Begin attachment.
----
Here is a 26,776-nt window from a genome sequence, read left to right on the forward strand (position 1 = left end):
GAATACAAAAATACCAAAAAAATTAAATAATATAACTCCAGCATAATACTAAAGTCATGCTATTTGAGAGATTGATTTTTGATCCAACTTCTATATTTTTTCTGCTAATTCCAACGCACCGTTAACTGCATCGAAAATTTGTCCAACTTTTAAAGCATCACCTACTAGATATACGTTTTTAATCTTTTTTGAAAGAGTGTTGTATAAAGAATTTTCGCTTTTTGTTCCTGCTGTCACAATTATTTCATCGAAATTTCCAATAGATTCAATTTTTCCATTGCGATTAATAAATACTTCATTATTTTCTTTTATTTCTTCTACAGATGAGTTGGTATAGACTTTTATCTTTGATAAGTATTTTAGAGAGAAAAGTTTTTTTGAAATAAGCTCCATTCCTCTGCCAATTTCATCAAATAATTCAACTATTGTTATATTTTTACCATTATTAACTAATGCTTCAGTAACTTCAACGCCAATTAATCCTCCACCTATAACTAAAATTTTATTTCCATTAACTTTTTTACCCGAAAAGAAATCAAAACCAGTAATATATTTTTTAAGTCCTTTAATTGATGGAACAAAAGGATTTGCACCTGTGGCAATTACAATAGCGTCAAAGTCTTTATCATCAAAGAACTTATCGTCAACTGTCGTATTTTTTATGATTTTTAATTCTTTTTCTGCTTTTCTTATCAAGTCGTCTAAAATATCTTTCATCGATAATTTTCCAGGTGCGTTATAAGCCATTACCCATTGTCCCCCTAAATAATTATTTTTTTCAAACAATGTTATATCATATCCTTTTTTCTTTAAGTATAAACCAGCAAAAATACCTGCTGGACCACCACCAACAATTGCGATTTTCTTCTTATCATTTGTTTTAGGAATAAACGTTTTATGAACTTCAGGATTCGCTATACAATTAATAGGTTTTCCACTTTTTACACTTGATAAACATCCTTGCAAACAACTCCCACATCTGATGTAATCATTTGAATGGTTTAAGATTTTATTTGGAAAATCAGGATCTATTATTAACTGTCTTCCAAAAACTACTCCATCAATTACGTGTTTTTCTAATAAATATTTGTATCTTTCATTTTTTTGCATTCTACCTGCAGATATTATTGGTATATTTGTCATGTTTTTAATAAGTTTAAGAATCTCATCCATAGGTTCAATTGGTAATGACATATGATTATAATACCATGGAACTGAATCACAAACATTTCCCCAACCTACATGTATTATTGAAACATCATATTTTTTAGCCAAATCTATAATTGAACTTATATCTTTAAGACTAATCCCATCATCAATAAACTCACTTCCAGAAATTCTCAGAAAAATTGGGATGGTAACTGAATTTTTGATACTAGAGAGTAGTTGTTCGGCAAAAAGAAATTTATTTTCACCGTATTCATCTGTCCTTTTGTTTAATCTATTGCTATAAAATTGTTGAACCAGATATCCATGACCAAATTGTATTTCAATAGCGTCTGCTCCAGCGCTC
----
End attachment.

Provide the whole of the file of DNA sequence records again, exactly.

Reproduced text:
Here is a 26,776-nt window from a genome sequence, read left to right on the forward strand (position 1 = left end):
GAATACAAAAATACCAAAAAAATTAAATAATATAACTCCAGCATAATACTAAAGTCATGCTATTTGAGAGATTGATTTTTGATCCAACTTCTATATTTTTTCTGCTAATTCCAACGCACCGTTAACTGCATCGAAAATTTGTCCAACTTTTAAAGCATCACCTACTAGATATACGTTTTTAATCTTTTTTGAAAGAGTGTTGTATAAAGAATTTTCGCTTTTTGTTCCTGCTGTCACAATTATTTCATCGAAATTTCCAATAGATTCAATTTTTCCATTGCGATTAATAAATACTTCATTATTTTCTTTTATTTCTTCTACAGATGAGTTGGTATAGACTTTTATCTTTGATAAGTATTTTAGAGAGAAAAGTTTTTTTGAAATAAGCTCCATTCCTCTGCCAATTTCATCAAATAATTCAACTATTGTTATATTTTTACCATTATTAACTAATGCTTCAGTAACTTCAACGCCAATTAATCCTCCACCTATAACTAAAATTTTATTTCCATTAACTTTTTTACCCGAAAAGAAATCAAAACCAGTAATATATTTTTTAAGTCCTTTAATTGATGGAACAAAAGGATTTGCACCTGTGGCAATTACAATAGCGTCAAAGTCTTTATCATCAAAGAACTTATCGTCAACTGTCGTATTTTTTATGATTTTTAATTCTTTTTCTGCTTTTCTTATCAAGTCGTCTAAAATATCTTTCATCGATAATTTTCCAGGTGCGTTATAAGCCATTACCCATTGTCCCCCTAAATAATTATTTTTTTCAAACAATGTTATATCATATCCTTTTTTCTTTAAGTATAAACCAGCAAAAATACCTGCTGGACCACCACCAACAATTGCGATTTTCTTCTTATCATTTGTTTTAGGAATAAACGTTTTATGAACTTCAGGATTCGCTATACAATTAATAGGTTTTCCACTTTTTACACTTGATAAACATCCTTGCAAACAACTCCCACATCTGATGTAATCATTTGAATGGTTTAAGATTTTATTTGGAAAATCAGGATCTATTATTAACTGTCTTCCAAAAACTACTCCATCAATTACGTGTTTTTCTAATAAATATTTGTATCTTTCATTTTTTTGCATTCTACCTGCAGATATTATTGGTATATTTGTCATGTTTTTAATAAGTTTAAGAATCTCATCCATAGGTTCAATTGGTAATGACATATGATTATAATACCATGGAACTGAATCACAAACATTTCCCCAACCTACATGTATTATTGAAACATCATATTTTTTAGCCAAATCTATAATTGAACTTATATCTTTAAGACTAATCCCATCATCAATAAACTCACTTCCAGAAATTCTCAGAAAAATTGGGATGGTAACTGAATTTTTGATACTAGAGAGTAGTTGTTCGGCAAAAAGAAATTTATTTTCACCGTATTCATCTGTCCTTTTGTTTAATCTATTGCTATAAAATTGTTGAACCAGATATCCATGACCAAATTGTATTTCAATAGCGTCTGCTCCAGCGCTC